• Protecting Water and Farmland in Simcoe County

Essa moving forward on river erosion plan

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In Essa
Nov 25th, 2013
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By Brad Pritchard Alliston Herald  November 25 2013

ESSA – Essa council has approved a plan that will fix an erosion problem along a portion of the Nottawasaga River close to homes on Nottawasaga Drive and Brown’s Line in Angus. The decision was made after council received an update on the erosion hazard study it enacted last year.

John Paris of Parish Geomorphic Ltd., the firm heading up the study, gave council a basic outline of the preferred option in his report to best solve the erosion issue. The basic overview includes sculpting the river at variable widths to allow the river to handle higher flow levels.

A shallow floodplain relief channel would also be created to ease the flow pressure where the river makes a hairpin turn, which Parish said will act as a shortcut for the water and cause less erosion along the river banks. It also includes the option to create a protective stone wall along the main river channel to provide further stability if the initial fixes aren’t effective enough. Parish said this option is the most balanced approach to fixing the erosion issue in regards to its effectiveness, environmental impact and cost. “It’s a combination of working with the river and letting nature take its course,” he said. “It’s also a solution that can be phased in over time.”

The total estimated cost to complete the project is $336,810, with an additional $300,000 to be set aside if the stone wall is needed. The report found that homes threatened most by the river erosion include those on Nottawasaga Drive and Brown’s Line, though some lots on Nadmarc Court are also at risk. None of the homes are facing an immediate threat.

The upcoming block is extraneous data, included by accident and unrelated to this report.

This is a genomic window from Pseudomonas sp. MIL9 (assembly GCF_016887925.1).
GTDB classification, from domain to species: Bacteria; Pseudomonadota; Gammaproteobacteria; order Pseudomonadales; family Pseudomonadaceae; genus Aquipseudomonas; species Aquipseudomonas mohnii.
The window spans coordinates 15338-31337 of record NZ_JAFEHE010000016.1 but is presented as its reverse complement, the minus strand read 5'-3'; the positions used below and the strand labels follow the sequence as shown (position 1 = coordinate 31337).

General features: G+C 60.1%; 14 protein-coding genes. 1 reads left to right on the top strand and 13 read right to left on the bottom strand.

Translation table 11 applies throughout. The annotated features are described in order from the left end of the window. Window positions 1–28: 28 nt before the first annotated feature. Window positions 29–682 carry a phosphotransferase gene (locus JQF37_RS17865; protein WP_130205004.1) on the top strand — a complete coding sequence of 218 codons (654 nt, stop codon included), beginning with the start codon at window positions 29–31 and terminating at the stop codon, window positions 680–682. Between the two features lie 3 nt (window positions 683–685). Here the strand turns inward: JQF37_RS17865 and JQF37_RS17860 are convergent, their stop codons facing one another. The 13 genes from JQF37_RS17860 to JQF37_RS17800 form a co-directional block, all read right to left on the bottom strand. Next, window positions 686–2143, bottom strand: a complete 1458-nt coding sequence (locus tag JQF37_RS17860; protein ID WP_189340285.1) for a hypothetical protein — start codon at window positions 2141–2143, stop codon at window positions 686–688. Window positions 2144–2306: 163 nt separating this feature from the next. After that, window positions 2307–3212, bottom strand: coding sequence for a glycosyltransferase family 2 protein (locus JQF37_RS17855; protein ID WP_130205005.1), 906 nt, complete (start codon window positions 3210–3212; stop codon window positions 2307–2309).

Parish said he’s been working with various agencies to design the plan, including the Nottawasaga Valley Conservation Authority. To move forward with the next phase of the project, Parish said there will be another 30-day public review period before passing along the application to the Ministry of Natural Resources and Department of Fisheries and Oceans. Realistically he said it could take six months before all the approvals are in place.

Mayor Terry Dowdall said it was important the township take a proactive approach to solving the erosion problem. “It’s great to see you were able to work in partnership with those other agencies, hopefully that will bring the cost down for the taxpayers, so that’s a good news story,” he said. It’s also proposed the township consider developing a fish and geomorphic monitoring program to measure the effectiveness of the restoration work over the coming years.

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